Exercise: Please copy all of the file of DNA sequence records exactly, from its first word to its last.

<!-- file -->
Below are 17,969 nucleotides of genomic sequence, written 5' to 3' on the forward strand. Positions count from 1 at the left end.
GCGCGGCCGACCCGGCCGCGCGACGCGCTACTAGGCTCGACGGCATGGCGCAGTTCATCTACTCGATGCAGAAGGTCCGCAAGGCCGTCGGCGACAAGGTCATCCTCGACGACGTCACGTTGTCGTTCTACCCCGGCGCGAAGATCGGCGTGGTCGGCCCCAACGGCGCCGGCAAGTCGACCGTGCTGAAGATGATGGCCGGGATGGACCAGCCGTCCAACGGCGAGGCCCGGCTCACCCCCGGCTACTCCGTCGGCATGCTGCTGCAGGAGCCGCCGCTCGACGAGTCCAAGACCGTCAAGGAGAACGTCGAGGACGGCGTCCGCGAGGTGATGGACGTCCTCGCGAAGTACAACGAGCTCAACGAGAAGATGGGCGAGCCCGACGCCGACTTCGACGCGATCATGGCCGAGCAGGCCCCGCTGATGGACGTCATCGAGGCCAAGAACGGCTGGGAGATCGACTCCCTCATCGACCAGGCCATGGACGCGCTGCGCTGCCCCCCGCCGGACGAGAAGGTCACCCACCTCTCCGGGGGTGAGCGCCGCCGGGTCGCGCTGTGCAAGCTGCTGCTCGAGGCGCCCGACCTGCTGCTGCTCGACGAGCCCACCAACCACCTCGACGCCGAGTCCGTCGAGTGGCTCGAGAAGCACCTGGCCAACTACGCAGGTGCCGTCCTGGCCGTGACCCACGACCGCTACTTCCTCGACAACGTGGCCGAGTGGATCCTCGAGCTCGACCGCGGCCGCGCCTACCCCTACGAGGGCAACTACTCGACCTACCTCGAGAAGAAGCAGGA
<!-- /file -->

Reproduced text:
Below are 17,969 nucleotides of genomic sequence, written 5' to 3' on the forward strand. Positions count from 1 at the left end.
GCGCGGCCGACCCGGCCGCGCGACGCGCTACTAGGCTCGACGGCATGGCGCAGTTCATCTACTCGATGCAGAAGGTCCGCAAGGCCGTCGGCGACAAGGTCATCCTCGACGACGTCACGTTGTCGTTCTACCCCGGCGCGAAGATCGGCGTGGTCGGCCCCAACGGCGCCGGCAAGTCGACCGTGCTGAAGATGATGGCCGGGATGGACCAGCCGTCCAACGGCGAGGCCCGGCTCACCCCCGGCTACTCCGTCGGCATGCTGCTGCAGGAGCCGCCGCTCGACGAGTCCAAGACCGTCAAGGAGAACGTCGAGGACGGCGTCCGCGAGGTGATGGACGTCCTCGCGAAGTACAACGAGCTCAACGAGAAGATGGGCGAGCCCGACGCCGACTTCGACGCGATCATGGCCGAGCAGGCCCCGCTGATGGACGTCATCGAGGCCAAGAACGGCTGGGAGATCGACTCCCTCATCGACCAGGCCATGGACGCGCTGCGCTGCCCCCCGCCGGACGAGAAGGTCACCCACCTCTCCGGGGGTGAGCGCCGCCGGGTCGCGCTGTGCAAGCTGCTGCTCGAGGCGCCCGACCTGCTGCTGCTCGACGAGCCCACCAACCACCTCGACGCCGAGTCCGTCGAGTGGCTCGAGAAGCACCTGGCCAACTACGCAGGTGCCGTCCTGGCCGTGACCCACGACCGCTACTTCCTCGACAACGTGGCCGAGTGGATCCTCGAGCTCGACCGCGGCCGCGCCTACCCCTACGAGGGCAACTACTCGACCTACCTCGAGAAGAAGCAGGA